Charlotte’s Citizens Review Board will not ask CMPD Chief Kerr Putney to reverse his decision to exonerate Officer Brentley Vinson of wrongdoing in last year’s fatal shooting of Keith Lamont Scott. After nearly three full days of testimony and arguments, Thursday’s vote was split four to four.
The results were announced by Board Chair Sandra Donaghy after about three hours of deliberations.
“The board was unable to reach a majority decision and will not be recommending that the chief reverse his decision,” said Donaghy.
She described the hearing as a tragic and difficult process and said the split decision reflected that complexity. Board attorney Cary Davis described the results this way.
“The four to four decision here reflects the really difficult and tragic issues in this case and reflects that the community has its various beliefs about the case and I think the board’s decision reflects that,” Davis said.
Regardless of how the review board members voted, they were unanimous in their belief that some things were done wrong when Keith Scott was fatally shot outside a University City apartment complex last September. Board members voted 8 to 0 to send specific recommendations to Chief Kerr Putney on things they think need to change. Review board Chair Donaghy.
“The CRB will be making policy recommendations to the CMPD concerning policies applied and decisions made by the officers involved in the incident. We cannot and will not comment on what those recommendations will be,” she said.
Like the closed-door hearing, a state law mandate, no one involved in the hearing can discuss anything that was said during the proceedings. The board’s attorney says they realize people are probably frustrated with this but says they should direct that at the state General Assembly, whose members passed the laws the board operates under.
Justin Bamberg, one of the attorneys for the Scott family commended the board for pushing for policy changes. He says he respects the split decision and does not look at it as a loss.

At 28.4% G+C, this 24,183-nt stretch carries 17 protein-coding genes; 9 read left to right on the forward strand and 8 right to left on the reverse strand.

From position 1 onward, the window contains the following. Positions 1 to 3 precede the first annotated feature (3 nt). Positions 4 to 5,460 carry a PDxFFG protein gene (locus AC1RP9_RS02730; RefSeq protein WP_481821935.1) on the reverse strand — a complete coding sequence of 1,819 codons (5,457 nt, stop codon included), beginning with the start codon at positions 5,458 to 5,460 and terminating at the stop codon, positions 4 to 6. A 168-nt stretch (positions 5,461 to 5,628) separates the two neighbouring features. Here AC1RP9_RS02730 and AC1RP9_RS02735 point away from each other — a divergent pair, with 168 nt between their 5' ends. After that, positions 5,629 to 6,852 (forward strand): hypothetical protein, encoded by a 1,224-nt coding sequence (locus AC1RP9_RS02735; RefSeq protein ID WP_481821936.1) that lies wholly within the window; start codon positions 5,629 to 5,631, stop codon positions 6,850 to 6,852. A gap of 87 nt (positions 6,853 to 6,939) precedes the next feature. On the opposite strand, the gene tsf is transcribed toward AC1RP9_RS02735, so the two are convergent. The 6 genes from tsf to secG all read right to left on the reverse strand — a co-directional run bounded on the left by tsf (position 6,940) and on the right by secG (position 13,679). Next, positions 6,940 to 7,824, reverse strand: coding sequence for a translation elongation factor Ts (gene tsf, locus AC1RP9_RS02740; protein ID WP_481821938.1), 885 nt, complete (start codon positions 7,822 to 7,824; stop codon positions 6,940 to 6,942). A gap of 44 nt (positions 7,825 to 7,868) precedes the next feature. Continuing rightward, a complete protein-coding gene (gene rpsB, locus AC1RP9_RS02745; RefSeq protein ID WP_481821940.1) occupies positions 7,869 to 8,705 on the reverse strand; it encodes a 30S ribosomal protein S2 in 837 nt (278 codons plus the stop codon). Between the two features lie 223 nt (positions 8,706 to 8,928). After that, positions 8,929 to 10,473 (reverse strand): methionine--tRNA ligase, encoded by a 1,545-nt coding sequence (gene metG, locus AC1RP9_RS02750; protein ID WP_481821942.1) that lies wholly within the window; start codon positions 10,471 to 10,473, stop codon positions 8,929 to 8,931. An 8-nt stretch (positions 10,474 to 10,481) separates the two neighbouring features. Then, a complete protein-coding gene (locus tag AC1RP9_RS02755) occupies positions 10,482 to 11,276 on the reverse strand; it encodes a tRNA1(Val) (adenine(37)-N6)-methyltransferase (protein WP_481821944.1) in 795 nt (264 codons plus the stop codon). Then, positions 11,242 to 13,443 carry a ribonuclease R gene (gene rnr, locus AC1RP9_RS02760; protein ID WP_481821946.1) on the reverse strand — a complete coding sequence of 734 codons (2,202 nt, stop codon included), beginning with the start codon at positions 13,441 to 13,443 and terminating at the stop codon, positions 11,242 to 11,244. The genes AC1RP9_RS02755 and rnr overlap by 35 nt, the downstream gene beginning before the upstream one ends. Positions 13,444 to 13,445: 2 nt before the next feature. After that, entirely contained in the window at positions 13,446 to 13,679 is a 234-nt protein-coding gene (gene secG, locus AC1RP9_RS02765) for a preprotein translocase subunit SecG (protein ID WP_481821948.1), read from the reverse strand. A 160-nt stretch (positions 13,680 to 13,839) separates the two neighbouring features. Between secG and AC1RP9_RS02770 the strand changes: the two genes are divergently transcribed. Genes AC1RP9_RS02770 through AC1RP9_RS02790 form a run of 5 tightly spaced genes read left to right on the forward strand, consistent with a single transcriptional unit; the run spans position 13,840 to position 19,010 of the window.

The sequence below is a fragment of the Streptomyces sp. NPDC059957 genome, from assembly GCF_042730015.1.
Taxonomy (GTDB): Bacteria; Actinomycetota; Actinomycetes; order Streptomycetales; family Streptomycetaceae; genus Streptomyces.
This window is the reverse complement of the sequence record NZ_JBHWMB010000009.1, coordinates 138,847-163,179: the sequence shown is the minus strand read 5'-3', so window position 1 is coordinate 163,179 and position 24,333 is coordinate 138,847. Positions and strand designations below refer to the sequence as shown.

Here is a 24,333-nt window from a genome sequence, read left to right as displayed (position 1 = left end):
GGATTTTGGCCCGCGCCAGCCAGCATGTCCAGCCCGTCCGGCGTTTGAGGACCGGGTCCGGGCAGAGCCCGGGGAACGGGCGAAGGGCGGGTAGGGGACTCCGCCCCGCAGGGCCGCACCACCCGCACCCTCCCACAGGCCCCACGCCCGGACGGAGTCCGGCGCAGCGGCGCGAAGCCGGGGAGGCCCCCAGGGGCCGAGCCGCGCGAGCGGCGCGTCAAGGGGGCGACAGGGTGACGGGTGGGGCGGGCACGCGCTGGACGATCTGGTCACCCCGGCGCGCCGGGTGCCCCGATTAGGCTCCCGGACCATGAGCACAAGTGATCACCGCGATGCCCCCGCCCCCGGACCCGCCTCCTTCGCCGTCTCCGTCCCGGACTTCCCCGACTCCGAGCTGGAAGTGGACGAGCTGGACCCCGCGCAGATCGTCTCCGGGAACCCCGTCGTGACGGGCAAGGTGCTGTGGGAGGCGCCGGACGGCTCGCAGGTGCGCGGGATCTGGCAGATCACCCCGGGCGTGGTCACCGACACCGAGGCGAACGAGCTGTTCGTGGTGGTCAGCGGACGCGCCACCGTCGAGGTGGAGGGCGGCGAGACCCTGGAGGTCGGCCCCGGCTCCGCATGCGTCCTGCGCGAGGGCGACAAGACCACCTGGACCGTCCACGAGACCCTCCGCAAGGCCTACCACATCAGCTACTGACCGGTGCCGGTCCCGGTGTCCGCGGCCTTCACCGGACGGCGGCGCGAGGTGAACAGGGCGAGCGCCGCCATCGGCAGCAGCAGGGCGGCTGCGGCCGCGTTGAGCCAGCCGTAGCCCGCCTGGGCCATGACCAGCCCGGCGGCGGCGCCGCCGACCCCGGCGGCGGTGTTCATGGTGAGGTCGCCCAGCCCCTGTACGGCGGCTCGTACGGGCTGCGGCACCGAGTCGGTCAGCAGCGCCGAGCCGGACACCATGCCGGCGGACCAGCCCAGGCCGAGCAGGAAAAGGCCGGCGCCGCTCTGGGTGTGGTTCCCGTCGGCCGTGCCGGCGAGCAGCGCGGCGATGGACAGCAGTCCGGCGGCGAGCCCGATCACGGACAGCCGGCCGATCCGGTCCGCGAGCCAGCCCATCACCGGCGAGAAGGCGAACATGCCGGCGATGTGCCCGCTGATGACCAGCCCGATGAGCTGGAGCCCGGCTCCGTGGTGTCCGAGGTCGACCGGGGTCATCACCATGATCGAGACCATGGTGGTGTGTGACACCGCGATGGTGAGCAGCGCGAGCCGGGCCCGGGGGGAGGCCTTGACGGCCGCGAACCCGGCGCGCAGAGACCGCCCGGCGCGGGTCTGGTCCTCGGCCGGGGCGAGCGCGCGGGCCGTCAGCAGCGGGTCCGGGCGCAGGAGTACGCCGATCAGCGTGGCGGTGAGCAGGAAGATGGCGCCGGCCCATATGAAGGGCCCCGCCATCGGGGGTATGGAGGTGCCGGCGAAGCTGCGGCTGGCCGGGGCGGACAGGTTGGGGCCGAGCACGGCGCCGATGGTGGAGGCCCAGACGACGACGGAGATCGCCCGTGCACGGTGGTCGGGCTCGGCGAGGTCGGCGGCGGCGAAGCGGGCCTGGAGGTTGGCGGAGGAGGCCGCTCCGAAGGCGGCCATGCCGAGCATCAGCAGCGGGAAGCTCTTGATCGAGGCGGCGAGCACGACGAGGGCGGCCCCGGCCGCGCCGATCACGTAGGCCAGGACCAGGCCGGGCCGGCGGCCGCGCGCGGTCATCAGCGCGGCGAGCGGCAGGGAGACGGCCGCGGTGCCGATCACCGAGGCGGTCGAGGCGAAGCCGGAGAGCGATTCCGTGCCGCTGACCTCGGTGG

“I consider today a good day,” Bamberg said. “Of course we wanted to win in a one-sided fashion. We still don’t see this as a justifiable shooting and the board was split, which comes a long way from the chief’s determination that this shooting was absolutely 150 percent justified but four of the board members thought differently.”
The Citizens Review Board is an 11-member volunteer body. One seat is vacant and two members were absent Thursday. The hearing had been scheduled for two days but stretched to a third. Bamberg says he is not upset over the absences.
“I don’t think it affected anything. Those that were here heard the evidence presented, essentially the first time the Scott family was able to present their side. We are still looking into the likelihood of success on a civil lawsuit. Particularly after today, we are feeling encouraged,” Bamberg said.
But the outcome was frustrating for local NAACP President Corine Mack. Earlier she called for residents not to protest but give the review board a chance to make a decision. She thought it would be clear cut and possibly favor the Scott family.
“Clearly I’m not happy, in fact, I’m concerned because I don’t know why you would convene a board and not have an odd number to ensure that you don’t have a tie,” Mack said. “Not having an odd number is a very big concern for me right now.”
The board did not release how individual members voted and the board’s attorney refused to reveal what the breakdown was along racial lines. City officials say since the Citizens Review Board was established in 2013, they have held five evidentiary hearings, but so far, none have resulted in a recommendation to overturn a Police Department decision.